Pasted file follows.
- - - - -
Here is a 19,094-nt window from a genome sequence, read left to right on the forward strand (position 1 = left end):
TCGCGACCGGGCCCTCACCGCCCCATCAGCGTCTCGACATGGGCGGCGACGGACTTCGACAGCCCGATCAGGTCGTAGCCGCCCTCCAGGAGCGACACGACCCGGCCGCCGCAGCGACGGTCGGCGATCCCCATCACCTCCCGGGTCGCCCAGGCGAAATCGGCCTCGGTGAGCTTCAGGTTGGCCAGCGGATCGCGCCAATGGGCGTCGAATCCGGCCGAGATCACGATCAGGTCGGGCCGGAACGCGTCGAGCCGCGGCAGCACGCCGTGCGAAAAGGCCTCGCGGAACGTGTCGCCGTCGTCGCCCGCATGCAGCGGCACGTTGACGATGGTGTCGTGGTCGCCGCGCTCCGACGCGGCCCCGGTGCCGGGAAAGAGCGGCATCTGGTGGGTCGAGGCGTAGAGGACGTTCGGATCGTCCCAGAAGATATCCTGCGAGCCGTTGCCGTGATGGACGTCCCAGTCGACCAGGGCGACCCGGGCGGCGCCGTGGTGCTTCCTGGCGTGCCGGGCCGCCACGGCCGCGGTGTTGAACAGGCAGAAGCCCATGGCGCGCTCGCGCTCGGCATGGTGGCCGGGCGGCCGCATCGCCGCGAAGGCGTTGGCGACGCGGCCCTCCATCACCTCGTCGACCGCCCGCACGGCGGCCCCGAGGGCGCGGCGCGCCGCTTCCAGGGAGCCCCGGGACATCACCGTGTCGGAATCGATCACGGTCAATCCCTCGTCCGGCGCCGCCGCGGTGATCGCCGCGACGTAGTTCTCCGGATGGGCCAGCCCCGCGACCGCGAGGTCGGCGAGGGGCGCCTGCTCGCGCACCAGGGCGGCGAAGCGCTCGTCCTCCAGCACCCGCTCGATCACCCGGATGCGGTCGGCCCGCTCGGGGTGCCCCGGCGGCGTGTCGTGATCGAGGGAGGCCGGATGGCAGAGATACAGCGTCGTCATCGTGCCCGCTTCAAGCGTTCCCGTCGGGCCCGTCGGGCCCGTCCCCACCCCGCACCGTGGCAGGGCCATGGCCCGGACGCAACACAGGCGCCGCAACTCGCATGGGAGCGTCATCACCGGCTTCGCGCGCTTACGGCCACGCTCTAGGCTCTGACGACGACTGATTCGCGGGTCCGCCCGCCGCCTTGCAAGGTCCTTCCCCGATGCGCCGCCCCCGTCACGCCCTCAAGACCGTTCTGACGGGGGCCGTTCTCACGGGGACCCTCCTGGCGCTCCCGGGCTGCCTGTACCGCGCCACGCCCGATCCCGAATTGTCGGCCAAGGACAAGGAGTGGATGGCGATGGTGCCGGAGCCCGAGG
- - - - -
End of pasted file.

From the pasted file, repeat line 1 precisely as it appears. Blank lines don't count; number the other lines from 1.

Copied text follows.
Here is a 19,094-nt window from a genome sequence, read left to right on the forward strand (position 1 = left end):